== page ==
Step 7b: Place the No. 6 seeds. (Available sites: Charlotte, Chicago, Cleveland, Tulsa)
UNLV to the East; Utah State to the Southwest; Texas A&M to the Southeast, and Villanova to the West, which again puts the possible all-Big East game in the
third fourth round.
Step 7c: Place the No. 7 seeds. (Available sites: Charlotte, Chicago, Denver, Washington)
Arizona to the Southeast; Kansas State to the West; Old Dominion to the East; Missouri to the Southwest.
Step 7d: Place the No. 8 seeds. (Available sites: Cleveland, Tucson, Tulsa, Washington)
Temple to the Southeast; Marquette to the East (and we're done with the Big East); Michigan to the Southwest and Vanderbilt to the West (must be separated from Kentucky).
Step 7e: Place the No. 9 seeds. (Available sites: Cleveland, Tucson, Tulsa, Washington)
The very next team placed is Vanderbilt's opponent; Michigan State is forced into the West due to the Big Ten teams in the other three top halves. Xavier to the East. Illinois and Penn State are the first two bumps of the 2011 Z-Bracket; to get them into the bottom half, they both have to go down to the No. 10 line. In their place we bring up Richmond and George Mason. We can't place the Spiders against Temple, so they are put in the Southwest. And so, as much as it pains me to do this (due to my Hofstra ties), I have to put George Mason in the Southeast and into a Washington pod - effectively at home, much as they were in 2006.
Step 7f: Place the No. 10 seeds. (Available sites: Charlotte, Chicago, Denver, Washington)
We take up Illinois and Penn State first, since they were bumped down. The Illini go to the Southwest (the West, with a Chicago pod, is unavailable due to Purdue's presence) and the Nittany Lions go East. That leaves us with Washington in the West (can't be placed with Arizona) and Virginia Tech in the Southeast (as the third ACC team, they can't be in the same region as UNC, even though they're on the other side of the bracket).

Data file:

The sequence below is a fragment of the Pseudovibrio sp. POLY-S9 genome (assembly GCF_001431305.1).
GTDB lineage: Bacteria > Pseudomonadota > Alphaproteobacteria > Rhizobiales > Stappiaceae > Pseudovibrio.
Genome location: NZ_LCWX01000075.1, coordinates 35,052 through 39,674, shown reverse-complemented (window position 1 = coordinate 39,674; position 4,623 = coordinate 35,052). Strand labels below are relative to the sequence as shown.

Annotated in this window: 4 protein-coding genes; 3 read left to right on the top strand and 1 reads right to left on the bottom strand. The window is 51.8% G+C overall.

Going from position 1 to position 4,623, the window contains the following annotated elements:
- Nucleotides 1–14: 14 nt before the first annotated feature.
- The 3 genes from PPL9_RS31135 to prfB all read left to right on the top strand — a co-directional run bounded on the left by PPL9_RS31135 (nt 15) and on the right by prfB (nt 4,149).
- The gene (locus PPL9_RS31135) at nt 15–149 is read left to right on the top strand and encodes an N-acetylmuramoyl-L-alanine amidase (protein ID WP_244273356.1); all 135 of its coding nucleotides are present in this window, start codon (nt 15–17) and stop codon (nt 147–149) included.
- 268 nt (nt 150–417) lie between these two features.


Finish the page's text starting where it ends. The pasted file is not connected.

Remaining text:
Step 7g: Place the No. 11 seeds. (Available sites: Charlotte, Chicago, Cleveland, Tulsa)
UCLA to the Southeast; Florida State to the West; Gonzaga to the Southeast; Clemson to the East. Tulsa may be closer to Westwood than Chicago, but it's a plane ride either way, and if UCLA had been placed in the East, it would have forced either Florida State or Clemson to be bumped down in favor of a First Four winner.
Step 7h: Place the No. 12 seeds. (Available sites: Denver, Tampa , Tucson)
The winner of the Georgia - Boston College game goes into the Southeast. Memphis to the East. We now come to the case of the winner of Colorado vs. Northwestern. Since the Big Ten and the Big 12 both have more than five teams in the field, I'm going to place the winner of this game in the West, where Northwestern could meet Michigan State in a regional semifinal. Belmont ends up in the Southwest.
Step 7i: Place the No. 13 seeds. (Available sites: Denver, Tampa , Tucson)
Butler to the East; Princeton to the West; Oakland to the Southeast; Long Island to the Southwest.
Step 7j: Place the No. 14 seeds. (Available sites: Charlotte, Chicago, Cleveland, Tulsa)
Bucknell to the Southeast; Indiana State to the Southwest; Wofford to the East; Akron to the West. Wofford is not in the Charlotte pod because putting them there would put Purdue at a "potential home court disadvantage."
Step 7k: Place the No. 15 seeds. (Available sites: Charlotte, Chicago, Denver, Washington)